Badiou — where is agency?

It’s ironic that Badiou criticizes Delueze for having a subject with no agency when Being and Event is written almost entirely in the passive voice. Furthermore, he seems to be doing more phenomenology than he would like to admit. He describes the event, but, paradoxically, by describing the event and it’s conditions, he may be inadvertently giving those subjects, who read his book and would like an event, the poison and not the cure.

For Badiou, it would appear that event has far more agency than the subject; the subject only carries out what the event has prescribed. Now, given this, is a subject’s awareness of evental conditions something that hinders or facilitates an event? I can see a few options.

  1. Badiou might say that the event is so powerful that it won’t matter whether a subject is ready or not.
  2. The awareness of these conditions facilitate the event because one can try and organize multiples accordingly.
  3. Trying to calculate and manipulate multiples is antithetical to the production of an event because an event cannot be calculated. For instance, I’m told that there are many revolutionaries who try to calculate the perfect time for an event, but because they are so intentional in their readyness for the event, they are never sure whether “this is it!” until the revolution had already taken place. To put it differently, those who were grabbed by an event were not thinking “make an event happen” but “make X happen.”
  4. Badiou might say that these calculative revolutionaries might have just had the wrong calculative apparatus.
  5. On 219, Badiou praises Pascal for saying that the “miracles (events beyond proof)” are what founds a subject’s belief.  Badiou condemns, in the name of Pascal, those nihilist libertines/pessimistic French Moralists who try and produce a Christian subject — that is, produce an event in a subject — by presenting a chaotic and desolate picture of the world. The subject has two choices: ultimate despair (atheism) or life (Christianity). In this sense, a subject can try and push themselves to an extreme, engaging in self-destructive activities until they are either pushed over the edge or until they experience an event. One could almost say that this is the real meaning of “the cast of the die” in  Mallarmé’s poem. If one wants to push it further, one could say that participating in “only a little bit of self-destructive behavior” is only carried out because the subject wants to feel like they have control over their mortality: “I can push myself off the edge if I want to. See! Look at me! I’ve done this little bit of self-destructive behavior.” Once this activity is completed, they go back to their normal lives, and occasionally flirt with their mortality. But it there is never a true interaction with death and finitude. One might say that because they are not faithful enough to their nihilistic event (say, a day or two of utter despair which resulted from a few unfortunate encounters, death of a loved one, etc.) their fidelity is only spontaneous. In this sense, to provoke a conversion via nihilism is always a failed enterprise because an event names something positive and self-referential, which does not exist because one sees the evil in the alternative.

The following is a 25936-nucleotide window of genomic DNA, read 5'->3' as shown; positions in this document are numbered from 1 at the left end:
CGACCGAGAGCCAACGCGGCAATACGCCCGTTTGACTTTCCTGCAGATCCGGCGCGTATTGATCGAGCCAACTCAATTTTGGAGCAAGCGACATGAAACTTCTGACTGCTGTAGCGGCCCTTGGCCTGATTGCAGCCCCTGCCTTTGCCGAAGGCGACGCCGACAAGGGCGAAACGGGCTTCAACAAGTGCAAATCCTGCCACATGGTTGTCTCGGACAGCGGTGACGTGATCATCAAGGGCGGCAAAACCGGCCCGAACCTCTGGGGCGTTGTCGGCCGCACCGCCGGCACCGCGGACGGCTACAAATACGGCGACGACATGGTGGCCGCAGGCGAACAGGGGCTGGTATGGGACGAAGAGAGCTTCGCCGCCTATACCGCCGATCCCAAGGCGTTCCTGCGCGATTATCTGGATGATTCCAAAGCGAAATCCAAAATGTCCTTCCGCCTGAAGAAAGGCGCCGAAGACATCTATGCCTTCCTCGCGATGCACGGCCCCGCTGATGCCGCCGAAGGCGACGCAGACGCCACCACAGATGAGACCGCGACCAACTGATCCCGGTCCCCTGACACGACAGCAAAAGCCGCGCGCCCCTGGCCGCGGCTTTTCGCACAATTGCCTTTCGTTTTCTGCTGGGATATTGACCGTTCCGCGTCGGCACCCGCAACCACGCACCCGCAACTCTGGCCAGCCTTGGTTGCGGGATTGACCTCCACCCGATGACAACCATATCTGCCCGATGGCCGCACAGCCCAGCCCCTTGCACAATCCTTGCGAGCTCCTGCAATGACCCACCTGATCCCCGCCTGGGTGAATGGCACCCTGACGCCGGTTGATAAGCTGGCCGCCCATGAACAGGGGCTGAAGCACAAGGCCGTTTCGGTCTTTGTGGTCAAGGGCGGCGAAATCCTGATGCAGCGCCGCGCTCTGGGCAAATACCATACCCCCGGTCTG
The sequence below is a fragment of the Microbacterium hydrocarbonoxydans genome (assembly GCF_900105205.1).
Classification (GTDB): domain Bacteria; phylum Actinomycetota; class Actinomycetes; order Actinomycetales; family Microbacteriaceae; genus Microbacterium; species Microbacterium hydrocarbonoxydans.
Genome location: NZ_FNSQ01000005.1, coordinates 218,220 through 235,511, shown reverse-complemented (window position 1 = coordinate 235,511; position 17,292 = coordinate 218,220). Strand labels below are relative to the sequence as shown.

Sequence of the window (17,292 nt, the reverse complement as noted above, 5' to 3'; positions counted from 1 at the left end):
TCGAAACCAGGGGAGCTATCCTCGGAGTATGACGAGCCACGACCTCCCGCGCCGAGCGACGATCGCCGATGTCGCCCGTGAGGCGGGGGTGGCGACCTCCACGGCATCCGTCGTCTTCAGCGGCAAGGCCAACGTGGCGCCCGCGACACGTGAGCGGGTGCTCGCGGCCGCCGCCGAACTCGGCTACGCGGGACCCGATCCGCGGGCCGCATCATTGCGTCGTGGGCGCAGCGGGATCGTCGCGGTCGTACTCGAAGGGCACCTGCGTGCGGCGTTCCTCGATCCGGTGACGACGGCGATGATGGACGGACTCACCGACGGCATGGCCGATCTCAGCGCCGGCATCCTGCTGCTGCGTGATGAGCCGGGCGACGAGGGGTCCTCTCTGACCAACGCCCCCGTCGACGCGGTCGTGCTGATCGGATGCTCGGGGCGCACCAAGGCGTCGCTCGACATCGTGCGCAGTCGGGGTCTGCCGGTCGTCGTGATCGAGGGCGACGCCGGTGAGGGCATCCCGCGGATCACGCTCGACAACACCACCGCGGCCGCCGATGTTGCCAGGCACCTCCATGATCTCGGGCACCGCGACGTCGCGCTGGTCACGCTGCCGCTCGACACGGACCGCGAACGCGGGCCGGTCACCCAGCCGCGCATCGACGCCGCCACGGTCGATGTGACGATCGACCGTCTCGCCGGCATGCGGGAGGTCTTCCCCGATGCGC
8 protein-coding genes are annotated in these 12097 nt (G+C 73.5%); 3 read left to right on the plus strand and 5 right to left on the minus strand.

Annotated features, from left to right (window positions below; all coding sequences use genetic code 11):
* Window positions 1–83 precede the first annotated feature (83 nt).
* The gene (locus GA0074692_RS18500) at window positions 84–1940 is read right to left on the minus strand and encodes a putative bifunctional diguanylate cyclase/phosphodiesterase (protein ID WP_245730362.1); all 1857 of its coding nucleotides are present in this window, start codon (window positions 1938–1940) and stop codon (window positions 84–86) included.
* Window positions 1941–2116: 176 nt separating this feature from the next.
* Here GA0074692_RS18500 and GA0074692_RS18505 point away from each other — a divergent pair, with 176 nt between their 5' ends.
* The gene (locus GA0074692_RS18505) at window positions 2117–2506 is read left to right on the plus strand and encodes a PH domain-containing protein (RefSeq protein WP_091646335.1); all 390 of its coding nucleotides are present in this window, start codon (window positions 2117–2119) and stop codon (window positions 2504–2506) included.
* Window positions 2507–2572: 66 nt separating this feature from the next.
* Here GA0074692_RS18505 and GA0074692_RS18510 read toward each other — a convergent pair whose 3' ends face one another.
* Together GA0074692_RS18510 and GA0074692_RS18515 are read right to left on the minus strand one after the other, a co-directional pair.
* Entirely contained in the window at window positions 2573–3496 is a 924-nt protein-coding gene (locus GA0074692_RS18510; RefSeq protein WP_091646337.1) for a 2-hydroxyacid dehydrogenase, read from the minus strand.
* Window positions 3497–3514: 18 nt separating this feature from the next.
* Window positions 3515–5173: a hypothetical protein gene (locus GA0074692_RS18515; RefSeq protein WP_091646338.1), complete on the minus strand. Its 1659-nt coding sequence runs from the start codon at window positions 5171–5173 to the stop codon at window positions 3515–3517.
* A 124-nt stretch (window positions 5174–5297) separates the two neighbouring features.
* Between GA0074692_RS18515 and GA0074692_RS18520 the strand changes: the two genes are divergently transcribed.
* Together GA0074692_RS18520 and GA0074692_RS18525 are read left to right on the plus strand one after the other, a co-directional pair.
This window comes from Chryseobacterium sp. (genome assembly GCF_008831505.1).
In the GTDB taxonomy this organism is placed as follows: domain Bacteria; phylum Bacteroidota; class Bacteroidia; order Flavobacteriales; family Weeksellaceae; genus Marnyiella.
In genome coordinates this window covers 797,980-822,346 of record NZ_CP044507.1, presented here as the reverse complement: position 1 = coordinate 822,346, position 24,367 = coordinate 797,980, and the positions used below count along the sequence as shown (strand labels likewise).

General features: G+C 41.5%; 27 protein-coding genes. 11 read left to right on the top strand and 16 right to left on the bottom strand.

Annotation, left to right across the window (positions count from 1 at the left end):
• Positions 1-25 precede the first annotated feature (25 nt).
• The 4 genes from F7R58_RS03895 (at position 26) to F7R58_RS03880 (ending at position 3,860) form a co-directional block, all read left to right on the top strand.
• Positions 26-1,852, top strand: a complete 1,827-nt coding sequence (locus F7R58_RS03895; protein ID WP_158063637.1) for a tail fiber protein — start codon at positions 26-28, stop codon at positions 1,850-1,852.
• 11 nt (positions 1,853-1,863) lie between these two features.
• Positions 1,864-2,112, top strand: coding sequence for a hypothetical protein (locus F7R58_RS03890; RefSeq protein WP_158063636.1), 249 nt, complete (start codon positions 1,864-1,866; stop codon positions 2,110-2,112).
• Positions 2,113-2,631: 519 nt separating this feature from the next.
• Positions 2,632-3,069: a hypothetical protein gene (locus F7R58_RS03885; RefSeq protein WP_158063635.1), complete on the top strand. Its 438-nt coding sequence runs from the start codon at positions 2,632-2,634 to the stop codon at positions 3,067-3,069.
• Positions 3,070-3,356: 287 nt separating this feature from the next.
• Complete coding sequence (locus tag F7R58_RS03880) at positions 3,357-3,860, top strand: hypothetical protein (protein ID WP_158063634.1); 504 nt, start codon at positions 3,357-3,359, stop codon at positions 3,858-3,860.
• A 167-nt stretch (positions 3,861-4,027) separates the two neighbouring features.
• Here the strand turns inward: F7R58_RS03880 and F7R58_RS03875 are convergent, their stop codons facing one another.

Anyone have thoughts on whether a subject has more agency than an event, if so, in what way?
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About JoeL

I completed a Master of Music degree from McGill University. I am currently working towards an Artist Diploma also at McGill. I like to do philosophy as a hobby.

One thought on “Badiou — where is agency?

  1. I like this line of inquiry – a lot. Seems to me these are the questions we need to ask of Badiou. I guess another way to put it is that if the event is what founds the subject, to what extent does the subject exceed its own founding? Unfortunately I am not the person to be able to answer this question in Badiouian terms

    – “he may be inadvertently giving those subjects, who read his book and would like an event, the poison and not the cure.” Can you say a bit more about this? What’s the poison?

    – I realize that you’re compiling a list, not making arguments, but the classic counter-example to #3 would be the Bolshevik revolution, which (I believe) Badiou holds up as a positive example.

    Like

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